I am in search for my Urbanist Tribe. For the past few months, my urbanist friends seem to have lost their way, and have become scattered across the changing landscape. This once strong group of intellectuals seems to have forgotten their common interests and have begun to cannibalize one another.
Tribe: a group of persons having a common character, occupation, or interest,
-Merriam Webster Dictionary.
Urbanists are a unique group of individuals, that represent a wide variety of professional experiences. There is no cut and dry definition or certification for “Urbanist”, because the practice or study of the built world is as complex as the built world itself. Some professionals are Designers, while others are Social Scientists. Some focus on small parts of cities like localization of food, while others look at global issues like climate change. The profession can me a lot of things to a lot of people.
The common interest, and what what I feel makes up my tribe, is the continual work to make the places we live better. My tribe is filled with people make to make sure that the investment at the scale of the region, city, block, or building, adds and enriches the life of the place. My tribe is well versed in the examples of projects and the untested theories that have eroded our urban environment.
The members of this tribe came together through a renaissance and re-discorvery of urban design that began less then 25 years ago. Through this new enlightenment a lot of incredible work has occurred. This body of work includes the documentation of great American Urbanism and the grand tours of Europe and Asia in search of traditional patterns of development. It has inspired writings and new discoveries of theories that organize around the natural and rural transect. They have developed new tools to make it easier to do the right thing through the development of Smart Codes and de-regulation through Pink Codes. They hace also uses the latest data that helps us to do the math and to understand the return on investment that can be found through the development patterns in our cities.
For many years, my tribe was strong because we had a common enemy: bad urbanism. In very broad terms bad urbanism includes sprawl, urban renewal, disinvestment in communities, poor or lack of planning, regulatory nightmares, highways through cities, and anything that prevented, demolished, or eroded, the places we love. Their work was counter to the great urban experiments that took place post war that all but obliterated the knowledge and library of traditional town building. We all could find our own passages in Death and Life of Great American Cities to support our efforts.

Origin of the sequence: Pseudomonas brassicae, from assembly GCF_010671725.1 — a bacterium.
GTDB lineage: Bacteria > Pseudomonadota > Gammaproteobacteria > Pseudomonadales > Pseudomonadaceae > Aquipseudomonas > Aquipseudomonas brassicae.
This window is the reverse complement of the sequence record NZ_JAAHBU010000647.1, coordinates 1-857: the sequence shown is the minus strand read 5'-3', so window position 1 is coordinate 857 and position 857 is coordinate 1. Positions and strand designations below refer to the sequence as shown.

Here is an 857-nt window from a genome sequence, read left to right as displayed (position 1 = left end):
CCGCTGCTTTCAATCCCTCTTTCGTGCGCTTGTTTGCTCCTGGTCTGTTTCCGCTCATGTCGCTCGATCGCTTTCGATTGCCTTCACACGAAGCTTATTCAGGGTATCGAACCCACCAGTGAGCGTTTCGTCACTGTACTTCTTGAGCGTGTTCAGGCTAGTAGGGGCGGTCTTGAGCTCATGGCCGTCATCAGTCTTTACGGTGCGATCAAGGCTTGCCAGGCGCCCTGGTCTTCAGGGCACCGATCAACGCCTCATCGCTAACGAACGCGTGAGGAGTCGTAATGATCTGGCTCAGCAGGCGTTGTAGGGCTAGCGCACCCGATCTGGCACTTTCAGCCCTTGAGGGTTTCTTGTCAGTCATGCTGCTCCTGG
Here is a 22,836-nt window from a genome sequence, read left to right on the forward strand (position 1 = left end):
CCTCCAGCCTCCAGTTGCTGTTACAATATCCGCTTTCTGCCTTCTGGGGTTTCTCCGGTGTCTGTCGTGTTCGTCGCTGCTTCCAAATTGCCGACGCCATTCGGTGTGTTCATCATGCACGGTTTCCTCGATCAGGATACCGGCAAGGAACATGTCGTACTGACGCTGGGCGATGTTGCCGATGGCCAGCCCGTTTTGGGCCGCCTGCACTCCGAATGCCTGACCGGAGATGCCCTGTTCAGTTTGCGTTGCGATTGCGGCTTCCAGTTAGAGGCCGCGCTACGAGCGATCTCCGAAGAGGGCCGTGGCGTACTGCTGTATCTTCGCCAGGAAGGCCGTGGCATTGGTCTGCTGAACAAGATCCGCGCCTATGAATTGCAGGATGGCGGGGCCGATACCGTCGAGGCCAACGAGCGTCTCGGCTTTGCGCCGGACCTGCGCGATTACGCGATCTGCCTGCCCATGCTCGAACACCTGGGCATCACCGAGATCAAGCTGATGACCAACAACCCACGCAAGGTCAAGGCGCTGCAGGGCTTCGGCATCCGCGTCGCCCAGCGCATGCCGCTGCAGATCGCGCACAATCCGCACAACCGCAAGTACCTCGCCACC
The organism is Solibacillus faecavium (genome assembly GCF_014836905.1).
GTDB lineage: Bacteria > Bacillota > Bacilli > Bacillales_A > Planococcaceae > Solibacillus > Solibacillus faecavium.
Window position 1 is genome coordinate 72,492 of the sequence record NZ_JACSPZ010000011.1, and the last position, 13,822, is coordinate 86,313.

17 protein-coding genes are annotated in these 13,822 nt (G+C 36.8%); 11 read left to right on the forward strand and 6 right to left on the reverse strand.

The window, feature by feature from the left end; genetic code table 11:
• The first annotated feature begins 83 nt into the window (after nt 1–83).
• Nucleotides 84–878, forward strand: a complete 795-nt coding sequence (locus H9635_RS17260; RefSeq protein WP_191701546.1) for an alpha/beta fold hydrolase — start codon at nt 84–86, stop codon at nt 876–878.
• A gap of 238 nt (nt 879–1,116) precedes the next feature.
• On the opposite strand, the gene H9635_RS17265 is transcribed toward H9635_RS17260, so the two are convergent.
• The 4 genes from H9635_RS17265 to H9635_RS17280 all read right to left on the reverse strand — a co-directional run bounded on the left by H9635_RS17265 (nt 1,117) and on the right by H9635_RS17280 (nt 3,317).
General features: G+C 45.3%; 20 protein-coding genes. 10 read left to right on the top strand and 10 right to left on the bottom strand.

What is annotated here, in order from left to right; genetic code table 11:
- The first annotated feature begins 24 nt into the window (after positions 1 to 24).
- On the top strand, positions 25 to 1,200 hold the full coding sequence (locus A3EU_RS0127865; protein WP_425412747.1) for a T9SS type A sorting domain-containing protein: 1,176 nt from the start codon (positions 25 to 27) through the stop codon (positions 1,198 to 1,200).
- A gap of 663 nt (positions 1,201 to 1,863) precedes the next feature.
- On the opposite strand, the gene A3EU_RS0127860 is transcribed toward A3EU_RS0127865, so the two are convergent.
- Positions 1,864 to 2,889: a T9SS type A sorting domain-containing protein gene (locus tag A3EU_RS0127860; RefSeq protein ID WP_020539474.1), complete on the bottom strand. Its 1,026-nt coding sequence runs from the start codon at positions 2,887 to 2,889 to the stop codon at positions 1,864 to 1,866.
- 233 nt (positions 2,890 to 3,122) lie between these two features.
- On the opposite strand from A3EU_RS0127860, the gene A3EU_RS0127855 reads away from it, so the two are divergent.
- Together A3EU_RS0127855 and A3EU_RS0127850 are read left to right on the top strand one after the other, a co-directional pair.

The work of my tribe led to a crafting of ideas and core values into a Charter. The Charter was crafted that organized ideas at the appropriate scale for the built world. This timeless document and was crafted to be agnostic to the political flavors and architectural styles of the day. The broad reaching nature of the document put forward the structure of urbanism as the guiding structure for what my tribe stood for.
My tribe was under a very big tent which makes the search for them more frustrating. Within the tent, small groups formed focused on various issues or theories. This created healthy debates that strengthened the current body of work and inspired more working groups. The fight was about expanding and strengthening the content. All of this work under the tent was for the common goal of supporting and advancing urbanism.
The tribe is now scattered, which is eroding the relationships we crave as urbanists. We have not rested on our laurels, we have actually begun eating them and seem to be on some bad the oracle drug induce trip. Today, healthy debate has been lost, and been replaced with very nasty personal attacks. Every subject and topic has become polarizing. We are not strengthening our positions, we are cannibalizing on each other.
I am not sure when the tribe began to break apart, and how we all lost our way. Conversations are now polarizing which is creating a deeper divide. My tribe’s common enemy, bad urbanism, continues to exist, and in many cases thrive. We seem to have all lost focus on our common enemy, and forgotten about the strength we can have through consensus building and common purpose.
This is something that has been building for sometime, which is a surprise for such a young group. We seemed to have allowed the politics of the moment fill our discourse, and allowed this to divide us. We need to return back to our common purpose so I can my tribe.